One of the most significant consequences of relational and shock trauma is a sense of disconnection from ourselves and others that comes from an impaired capacity for emotional and physiological self-regulation. Our ability to be present to strong emotions without feeling overwhelmed is directly linked to how we were met in early life by our primary carers. Equally, our capacity for regulation of such physiological functions as breathing, heart rate, blood pressure, digestion, sleep etc. can be compromised when we have been subjected to difficult life circumstances from an early age. Such dysregulation is what makes us perceive the world as unsafe, both inside and outside ourselves.
The need to feel regulated, at ease in our body and our life, is so important that when we are overwhelmed by emotions or out of control physical sensations (think high levels of anxiety or panic) we seek the regulation that we need, often at any cost. Adaptive, yet in the long run self-destructive behaviours such as addiction to substances and behaviours, are all attempts at eliciting the inner regulation that is lacking. As a consequence we can feel alienated from our own bodies and from the people around us; we feel alone and dead inside, even when we go through life as if all was well.
It is through supporting healthy ways of regulating the nervous system using somatic awareness that we can increase our resilience, therefore bringing back a sense of belonging. I cannot stress enough how important it is to focus our attention onto what Peter Levine calls the felt sense because it allows us to bypass what is the naturally hard wired "negative bias" of our brain and the fixated narratives we know so well. You have probably noticed that in our sessions together I often invite you back to feeling into your bodies even when, to begin with, we have to spend some time recognising that there are indeed sensations inside of us and that we can begin to feel safe experiencing them.
In this TedX talk by neuropsychologist Rick Hanson, he explains very clearly how powerful this way of working is. When we are somatically present to a positive experience, we can bring it to life turning it into a trait of our personality, hardwired in our brain. Please, have a look at the video, several times if necessary, and begin paying attention to those experiences that give you a sense of being loved, cared for, joyful, worthy of attention and more. Do let me know what you think of it.
One last thought. Our sense of reality is not constructed in a vacuum. It is a conversation between our lived experience and the signals we get from others. This is the process through which, as babies and then children, we all begin to make sense of both the inner and outer worlds by comparing our felt senses with the reactions of those around us. This way we also learn what’s safe and not safe. It is when we feel received, held, seen and heard by an attuned other that we can begin to feel dafe with what we hold inside. It is in a safe connection with a regulated other that we can access our self-regulating mechanisms...when we feel connected, we feel alive.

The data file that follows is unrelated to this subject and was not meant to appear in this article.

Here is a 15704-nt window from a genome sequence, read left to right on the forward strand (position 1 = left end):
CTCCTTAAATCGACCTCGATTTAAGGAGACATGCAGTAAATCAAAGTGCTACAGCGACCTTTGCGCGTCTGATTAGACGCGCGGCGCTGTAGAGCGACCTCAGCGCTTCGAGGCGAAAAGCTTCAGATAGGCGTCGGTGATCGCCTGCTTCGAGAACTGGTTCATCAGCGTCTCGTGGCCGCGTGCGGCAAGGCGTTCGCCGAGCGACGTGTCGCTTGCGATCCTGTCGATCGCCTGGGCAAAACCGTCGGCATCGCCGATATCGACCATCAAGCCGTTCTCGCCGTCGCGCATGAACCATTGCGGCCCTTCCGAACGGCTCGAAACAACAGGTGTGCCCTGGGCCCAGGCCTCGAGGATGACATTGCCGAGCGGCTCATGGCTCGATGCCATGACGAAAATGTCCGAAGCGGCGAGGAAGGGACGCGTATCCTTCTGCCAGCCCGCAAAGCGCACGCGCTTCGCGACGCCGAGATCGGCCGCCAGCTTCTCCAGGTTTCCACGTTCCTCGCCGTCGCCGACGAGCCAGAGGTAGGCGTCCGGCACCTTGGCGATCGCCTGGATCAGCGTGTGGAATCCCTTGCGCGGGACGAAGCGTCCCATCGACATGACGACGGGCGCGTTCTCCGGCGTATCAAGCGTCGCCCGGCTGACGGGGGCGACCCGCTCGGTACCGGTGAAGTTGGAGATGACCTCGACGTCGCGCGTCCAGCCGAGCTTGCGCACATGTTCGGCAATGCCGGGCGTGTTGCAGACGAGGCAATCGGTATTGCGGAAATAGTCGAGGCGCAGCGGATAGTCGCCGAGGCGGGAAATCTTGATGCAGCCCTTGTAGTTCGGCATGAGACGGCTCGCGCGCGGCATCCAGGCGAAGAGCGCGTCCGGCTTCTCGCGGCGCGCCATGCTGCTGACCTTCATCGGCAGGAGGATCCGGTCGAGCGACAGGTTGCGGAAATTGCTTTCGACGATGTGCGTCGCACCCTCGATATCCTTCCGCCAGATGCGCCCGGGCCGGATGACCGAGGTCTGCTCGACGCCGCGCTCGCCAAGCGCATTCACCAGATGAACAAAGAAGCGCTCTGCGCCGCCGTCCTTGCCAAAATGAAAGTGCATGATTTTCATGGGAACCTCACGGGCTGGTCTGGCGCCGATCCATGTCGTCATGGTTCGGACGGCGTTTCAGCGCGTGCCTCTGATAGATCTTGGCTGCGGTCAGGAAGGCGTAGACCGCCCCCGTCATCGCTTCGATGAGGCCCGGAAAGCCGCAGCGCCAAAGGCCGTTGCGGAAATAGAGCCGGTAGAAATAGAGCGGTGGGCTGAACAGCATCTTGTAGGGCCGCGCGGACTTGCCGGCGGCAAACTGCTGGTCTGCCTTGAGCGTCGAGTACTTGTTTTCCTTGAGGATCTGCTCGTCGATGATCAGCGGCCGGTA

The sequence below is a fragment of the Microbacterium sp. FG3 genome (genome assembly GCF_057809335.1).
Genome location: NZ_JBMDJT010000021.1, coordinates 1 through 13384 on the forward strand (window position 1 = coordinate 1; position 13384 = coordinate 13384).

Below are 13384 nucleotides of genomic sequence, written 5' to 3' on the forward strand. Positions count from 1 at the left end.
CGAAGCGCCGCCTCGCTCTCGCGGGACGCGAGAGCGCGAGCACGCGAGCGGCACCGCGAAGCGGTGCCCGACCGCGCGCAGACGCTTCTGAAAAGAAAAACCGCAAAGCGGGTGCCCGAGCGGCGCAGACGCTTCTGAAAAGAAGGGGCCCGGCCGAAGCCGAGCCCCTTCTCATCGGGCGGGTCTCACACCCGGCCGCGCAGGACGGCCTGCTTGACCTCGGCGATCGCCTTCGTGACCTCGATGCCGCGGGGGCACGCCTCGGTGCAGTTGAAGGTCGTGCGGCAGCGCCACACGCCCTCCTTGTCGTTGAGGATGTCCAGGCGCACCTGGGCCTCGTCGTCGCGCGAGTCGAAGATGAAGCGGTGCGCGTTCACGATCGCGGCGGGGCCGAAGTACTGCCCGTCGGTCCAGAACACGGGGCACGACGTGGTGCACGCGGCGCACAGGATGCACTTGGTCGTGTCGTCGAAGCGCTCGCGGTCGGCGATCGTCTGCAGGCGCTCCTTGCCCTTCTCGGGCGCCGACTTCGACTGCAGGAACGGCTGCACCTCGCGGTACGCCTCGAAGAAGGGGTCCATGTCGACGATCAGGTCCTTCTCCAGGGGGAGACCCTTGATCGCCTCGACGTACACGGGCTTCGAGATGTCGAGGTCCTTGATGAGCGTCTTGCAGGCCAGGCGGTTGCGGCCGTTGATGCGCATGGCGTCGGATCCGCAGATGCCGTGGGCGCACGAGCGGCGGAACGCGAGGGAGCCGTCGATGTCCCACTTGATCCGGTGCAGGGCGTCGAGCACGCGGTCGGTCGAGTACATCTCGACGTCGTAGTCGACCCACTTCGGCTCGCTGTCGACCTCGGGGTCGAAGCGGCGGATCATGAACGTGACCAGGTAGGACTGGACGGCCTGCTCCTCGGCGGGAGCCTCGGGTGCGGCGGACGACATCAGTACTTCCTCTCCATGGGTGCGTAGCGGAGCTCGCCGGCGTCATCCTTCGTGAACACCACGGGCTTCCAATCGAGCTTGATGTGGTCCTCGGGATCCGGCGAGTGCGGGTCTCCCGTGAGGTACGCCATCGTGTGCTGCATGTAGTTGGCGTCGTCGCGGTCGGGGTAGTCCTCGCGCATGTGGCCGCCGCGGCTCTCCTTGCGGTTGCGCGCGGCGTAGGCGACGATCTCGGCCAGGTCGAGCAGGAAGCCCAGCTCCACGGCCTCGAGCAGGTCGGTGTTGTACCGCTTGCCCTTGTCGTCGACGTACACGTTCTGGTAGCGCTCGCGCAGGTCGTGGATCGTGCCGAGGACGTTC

'Humans carry with them an intrinsic and inalienable place of inner knowing that some call the “true self." A place that, no matter how deeply buried, can always be returned to' (Anna Holtzman)
We are at the cusp of Winter, when the longest night meets the shortest day. It may feel very dark indeed, but this moment also marks the precise moment when light finally begins to creep back in. This awareness has brought me to consider how the darkness outside does find a companion in the darkest parts of our Soul, those places that we shy away from because they feel dangerous and scary.
A big part of the way I work with people these days feels like bringing light to those dark places by moving into one’s body and feel what arises from within, not in terms of naming that which comes up, but rather witnessing and becoming aware of the physical sensations. This is not something we are familiar with, especially if and when the sensations are unpleasant. To describe what we feel (and at times even to be aware that we feel something), requires a language that is at best unfamiliar.
On paper it may seem self explanatory to just notice the sensations, but when an unpleasant feeling arises, usually the mind launches into whatever inner story/narrative accompanies this feeling (a few examples would be: "I am not good enough", "I am a looser", "I am unlovable"; all self-representations that have become associated with certain unpleasant feelings as a way to 'explain' or justify them). When this happens you are NOT feeling the sensations, you are thinking them based on old thought patterns. At this point redirect your mind away from the thoughts and back into the body sensations, naming and describing them (it will sound something like: my chest feels tight, there is a knot in my stomach, my left shoulder is tense, I feel breathless and sweaty ...). It will be helpful to breathe into the sensation to allow it to exist. You may even feel the need to cry, shake, panic...just allow that and keep breathing.